I thought I would join the fun that people are having with Google’s new ngram viewer. The raw data (only a subset for bigrams and longer ngrams) was also enticing, but at 35+ gigabytes for the compressed 1/2/3-grams of English-all I decided to forgo the longer n-grams.
We all know that in the dim and distant past most programmers wrote in machine code, but it was not until 1980 that “source code” appeared more frequently in books that “machine code”.
Computer language popularity is a perennial question. Fortran and Cobol address very different markets and I would have expected their usage to follow similar patterns, with “COBOL” having the obvious usage pattern for them both to follow. Instead, both “FORTRAN” and “Fortran” peaked within 10 years, with one staying there for another 20 years before declining and the other still going strong in 2000 (and still ahead of “PHP” and “Python” in 2000; neither shown to keep the clutter down). I am surprised to see “Prolog” usage being so much greater than “Lisp” and I would have expected “Lisp” to have a stronger presence in the 1970s.
I think the C++ crowd will be surprised to see that in 2000 usage was not much greater than what “FORTRAN” had enjoyed for 20 years.
“C”, as in language, usage is obviously different to reliably measure. I have tried the obvious bigrams. Looking at some of the book matches for the phrase “in C” shows that the OCR process has sometimes inserted spaces that probably did not exist in the original, the effect being to split words and create incorrect bigrams. The phrase “in C” would also appear in books on music.
I have put the three words “Java”/”SQL”/”BASIC” in a separate plot because their usage swamps that of the other languages. Java obviously has multiple non-computer related uses and subtracting the estimated background usage suggests a language usage similar to that of “SQL”. There is too much noise for the usage of “Basic” to tell us much.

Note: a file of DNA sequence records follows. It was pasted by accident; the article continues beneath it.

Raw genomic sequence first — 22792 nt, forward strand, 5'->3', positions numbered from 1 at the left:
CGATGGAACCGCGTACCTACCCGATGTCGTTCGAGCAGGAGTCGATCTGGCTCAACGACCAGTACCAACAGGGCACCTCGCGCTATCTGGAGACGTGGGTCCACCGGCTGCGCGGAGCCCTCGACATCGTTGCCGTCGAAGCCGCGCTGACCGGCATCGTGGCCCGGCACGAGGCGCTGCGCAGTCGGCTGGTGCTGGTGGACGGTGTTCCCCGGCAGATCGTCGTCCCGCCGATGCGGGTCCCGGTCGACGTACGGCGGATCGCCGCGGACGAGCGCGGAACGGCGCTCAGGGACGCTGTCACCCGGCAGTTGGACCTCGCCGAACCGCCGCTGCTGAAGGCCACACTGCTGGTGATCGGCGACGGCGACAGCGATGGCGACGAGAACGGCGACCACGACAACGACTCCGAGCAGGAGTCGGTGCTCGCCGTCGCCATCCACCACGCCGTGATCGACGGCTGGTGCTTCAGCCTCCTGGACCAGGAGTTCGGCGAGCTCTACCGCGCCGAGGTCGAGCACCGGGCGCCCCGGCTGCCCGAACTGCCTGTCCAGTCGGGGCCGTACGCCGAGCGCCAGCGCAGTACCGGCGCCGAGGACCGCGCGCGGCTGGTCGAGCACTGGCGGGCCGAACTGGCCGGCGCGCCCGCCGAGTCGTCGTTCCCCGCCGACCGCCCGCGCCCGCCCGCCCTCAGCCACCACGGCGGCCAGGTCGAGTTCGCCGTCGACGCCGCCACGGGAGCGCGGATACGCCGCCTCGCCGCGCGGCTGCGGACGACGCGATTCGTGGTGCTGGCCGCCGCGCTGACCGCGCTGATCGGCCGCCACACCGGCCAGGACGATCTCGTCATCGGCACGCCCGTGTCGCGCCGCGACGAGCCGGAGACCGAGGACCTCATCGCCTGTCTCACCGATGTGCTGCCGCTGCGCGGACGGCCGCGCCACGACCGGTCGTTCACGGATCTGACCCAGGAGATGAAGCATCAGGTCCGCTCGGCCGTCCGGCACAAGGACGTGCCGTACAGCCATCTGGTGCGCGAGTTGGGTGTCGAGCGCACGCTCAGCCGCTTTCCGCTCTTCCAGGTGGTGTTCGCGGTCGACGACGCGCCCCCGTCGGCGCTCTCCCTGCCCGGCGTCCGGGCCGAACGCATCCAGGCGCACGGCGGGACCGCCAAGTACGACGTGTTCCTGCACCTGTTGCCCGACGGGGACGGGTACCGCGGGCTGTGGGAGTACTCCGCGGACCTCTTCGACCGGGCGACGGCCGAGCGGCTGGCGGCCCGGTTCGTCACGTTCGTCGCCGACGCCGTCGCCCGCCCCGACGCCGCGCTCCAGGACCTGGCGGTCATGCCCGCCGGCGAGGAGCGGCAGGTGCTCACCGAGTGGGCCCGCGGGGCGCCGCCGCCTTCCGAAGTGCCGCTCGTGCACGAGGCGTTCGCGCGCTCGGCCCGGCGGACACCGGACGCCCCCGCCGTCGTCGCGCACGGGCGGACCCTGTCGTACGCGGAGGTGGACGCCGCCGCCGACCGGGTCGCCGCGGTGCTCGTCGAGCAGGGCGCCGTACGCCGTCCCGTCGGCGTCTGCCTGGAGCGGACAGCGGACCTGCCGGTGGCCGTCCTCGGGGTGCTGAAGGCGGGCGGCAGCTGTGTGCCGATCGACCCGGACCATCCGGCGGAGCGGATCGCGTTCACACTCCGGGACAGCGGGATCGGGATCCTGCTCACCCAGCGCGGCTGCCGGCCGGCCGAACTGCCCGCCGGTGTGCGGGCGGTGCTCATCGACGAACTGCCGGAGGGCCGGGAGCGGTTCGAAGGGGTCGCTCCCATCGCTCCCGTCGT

One way of comparing C/C++ language usage is to look source code usage where they are likely to differ. I/O, in the form of
iostream, is one obvious choice and while the expected C usage starts to declines in the 1990s the C++ usage just shows a stead growth (perhaps the
>> usage, which does not appear in the Google viewer, has a dramatic growth during this time period).
#define also follows a similar pattern of decline. Even allowing for the rabid anti-macro rhetoric of the C++ in-crowd I would not have expected such a rapid decline. Perhaps this is some artifact of the book selection process used by Google; but then "namespace" shows a healthy growth around this time period.
The growth of "inline" over such a long period of time is a mystery. Perhaps some of this usage does not relate to a keyword appearing within source code examples but to text along the lines of "put this inline to make it faster".
What usage should we expect for the last decade? A greater usage of "PHP" and "Python" is an obvious call to make, along with the continuing growth of SQL, I think "UML" will also feature prominently. Will "C++" show a decline in favor or "Java" and what about "C#"? We will have to wait and see.